(From Plan D: The Official Website of Derek M. Koch)
When I think about the Lovecraft Film Festival, the thoughts that come to mind aren't necessarily of films. I think about the friends I've made at the festival over the years, the camaraderie, the shared community of Lovecraft lovers. It's sometimes easy to overlook the films, so I thought I'd look back at some of the features I've seen at the festival over the years.
The Attic Expedition (dir. Jeremy Kasten) - Jeffrey Combs just belongs on the big screen at the Lovecraft Film Festival, and while this movie certainly has some low budget issues, watching it on the big screen with a crowd probably made seeing the movie a better film-watching experience than it had the right to be. The direction and acting - save Combs - is a little rough, and the screenplay does suffer a bit in spots, but there's something about this production and the production design that still grabs me. I don't think this is something I would have tracked down to watch on my own if not for the festival, and now I've got it on DVD at home because of the festival.
The Fog (dir. John Carpenter) - I hope it's obvious to most that I had already seen this movie by the time I saw it at the festival, but I had never seen it on the big screen. To see this Carpenter classic at the Hollywood Theatre was an amazing experience, especially since back then, the theater ran pretty cold (it's an old building, and has been in a perpetual state of remodel/refurbishing for at least as long as I've been a Lurker, and the heating/cooling had been out of whack for years) which gave the movie experience an uncomfortable edge that played right into the visuals of the film itself.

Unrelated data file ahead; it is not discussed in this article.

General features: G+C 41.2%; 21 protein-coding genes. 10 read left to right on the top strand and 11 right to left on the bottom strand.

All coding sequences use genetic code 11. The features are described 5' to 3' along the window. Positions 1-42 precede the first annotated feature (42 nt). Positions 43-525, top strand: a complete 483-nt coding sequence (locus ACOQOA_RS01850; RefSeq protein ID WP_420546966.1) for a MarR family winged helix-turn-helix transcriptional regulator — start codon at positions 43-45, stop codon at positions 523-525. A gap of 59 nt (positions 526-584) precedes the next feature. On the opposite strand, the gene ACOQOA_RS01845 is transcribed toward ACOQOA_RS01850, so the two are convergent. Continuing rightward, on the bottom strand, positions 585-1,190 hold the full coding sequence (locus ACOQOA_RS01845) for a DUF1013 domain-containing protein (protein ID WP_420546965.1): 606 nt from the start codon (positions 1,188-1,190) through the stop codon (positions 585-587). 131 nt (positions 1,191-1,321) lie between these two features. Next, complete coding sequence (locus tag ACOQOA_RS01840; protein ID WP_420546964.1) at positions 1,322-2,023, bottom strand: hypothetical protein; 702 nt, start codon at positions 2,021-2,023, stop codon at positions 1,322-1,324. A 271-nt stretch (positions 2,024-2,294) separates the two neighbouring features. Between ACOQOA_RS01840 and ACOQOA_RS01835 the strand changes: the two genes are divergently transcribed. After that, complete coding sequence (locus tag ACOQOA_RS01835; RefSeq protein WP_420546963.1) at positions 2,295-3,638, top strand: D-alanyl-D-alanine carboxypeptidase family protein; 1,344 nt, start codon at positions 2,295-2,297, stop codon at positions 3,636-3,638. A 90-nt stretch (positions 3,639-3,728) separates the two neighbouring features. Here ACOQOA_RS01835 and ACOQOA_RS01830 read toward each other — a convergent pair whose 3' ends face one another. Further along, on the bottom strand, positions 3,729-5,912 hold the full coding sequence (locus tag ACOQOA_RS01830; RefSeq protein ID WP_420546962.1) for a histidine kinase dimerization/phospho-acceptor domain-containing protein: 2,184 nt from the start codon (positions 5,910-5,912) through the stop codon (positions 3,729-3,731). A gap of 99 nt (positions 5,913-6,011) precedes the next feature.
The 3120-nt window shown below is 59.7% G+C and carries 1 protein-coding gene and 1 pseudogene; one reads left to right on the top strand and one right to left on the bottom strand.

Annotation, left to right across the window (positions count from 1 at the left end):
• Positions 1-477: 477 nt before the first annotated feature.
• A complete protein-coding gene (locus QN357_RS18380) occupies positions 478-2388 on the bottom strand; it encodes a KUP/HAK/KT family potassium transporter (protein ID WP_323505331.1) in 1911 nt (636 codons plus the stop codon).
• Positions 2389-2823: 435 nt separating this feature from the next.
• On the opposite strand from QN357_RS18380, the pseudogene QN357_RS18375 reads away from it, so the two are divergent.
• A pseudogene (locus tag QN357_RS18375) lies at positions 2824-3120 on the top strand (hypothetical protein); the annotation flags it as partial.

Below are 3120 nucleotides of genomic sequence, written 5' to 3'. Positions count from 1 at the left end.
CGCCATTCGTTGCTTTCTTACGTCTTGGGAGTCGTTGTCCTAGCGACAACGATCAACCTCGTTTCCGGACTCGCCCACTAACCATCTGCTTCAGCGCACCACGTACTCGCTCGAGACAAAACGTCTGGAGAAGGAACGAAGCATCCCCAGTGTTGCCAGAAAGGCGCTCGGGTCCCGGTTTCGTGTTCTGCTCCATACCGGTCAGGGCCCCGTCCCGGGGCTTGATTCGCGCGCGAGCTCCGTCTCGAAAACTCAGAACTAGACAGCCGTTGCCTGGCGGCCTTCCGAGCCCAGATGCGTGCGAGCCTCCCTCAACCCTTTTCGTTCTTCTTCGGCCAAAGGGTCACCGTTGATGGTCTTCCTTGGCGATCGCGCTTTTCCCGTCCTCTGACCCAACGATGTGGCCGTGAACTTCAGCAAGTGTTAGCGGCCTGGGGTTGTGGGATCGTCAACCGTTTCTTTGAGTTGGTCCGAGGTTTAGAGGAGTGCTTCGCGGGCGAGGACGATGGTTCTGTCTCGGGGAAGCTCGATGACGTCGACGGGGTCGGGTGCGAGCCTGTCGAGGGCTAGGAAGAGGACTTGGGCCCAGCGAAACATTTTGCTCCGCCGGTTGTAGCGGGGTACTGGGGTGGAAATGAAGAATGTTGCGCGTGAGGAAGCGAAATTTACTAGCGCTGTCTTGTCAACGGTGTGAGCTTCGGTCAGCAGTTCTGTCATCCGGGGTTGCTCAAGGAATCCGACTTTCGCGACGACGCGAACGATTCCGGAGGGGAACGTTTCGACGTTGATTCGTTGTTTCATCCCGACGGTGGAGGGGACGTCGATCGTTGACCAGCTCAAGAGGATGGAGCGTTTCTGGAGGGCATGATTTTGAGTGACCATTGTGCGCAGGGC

Beyond the Dunwich Horror (dir. Richard Griffin) - Honestly, I almost didn't catch this at the festival. I wanted to see it, but sometimes scheduling all the movies I want to see into my own schedule was tough, but I ran into Chris from The Shadow Over Portland and he encouraged me to check it out. I juggled my schedule around, and found myself sitting in on the last screening of Beyond the Dunwich Horror, and I'm glad I did. I really enjoyed the film. Jeff Dylan Graham is almost always fun to watch in lower-budget horror movies, and he didn't disappoint. The movie itself has a fun 70s drive-in vibe (Griffin's proving himself to be the guerilla master of genre throwback movies with movies like The Disco Exorcist, Atomic Brain Invasion and Nun of That), which lends itself well to a movie that does play a little fast and loose with the Lovecraft material. (And I love the music in the film!)
Curse of the Crimson Altar (dir. Vernon Sewell) - I've always been a Lugosi fan. I like Karloff - don't get me wrong - but I've always been a bigger fan of the Hungarian over the British actor. Because of this, I've not been as well-versed in some of Karloff's non-Universal genre work as I should have been, and I knew nothing about this film before walking into one of the screening rooms on the second floor of the Hollywood. Karloff? He was in another Lovecraft adaptation apart from Die, Monster, Die!? And Christopher Lee is in it? Sign me up! Karloff's looking a little rough around the edges health-wise, but he still delivers a magnetic performance from his wheelchair. Lee's solid. Barbara Steele is solid. This was one of the sleepers for me the year it was played at the festival.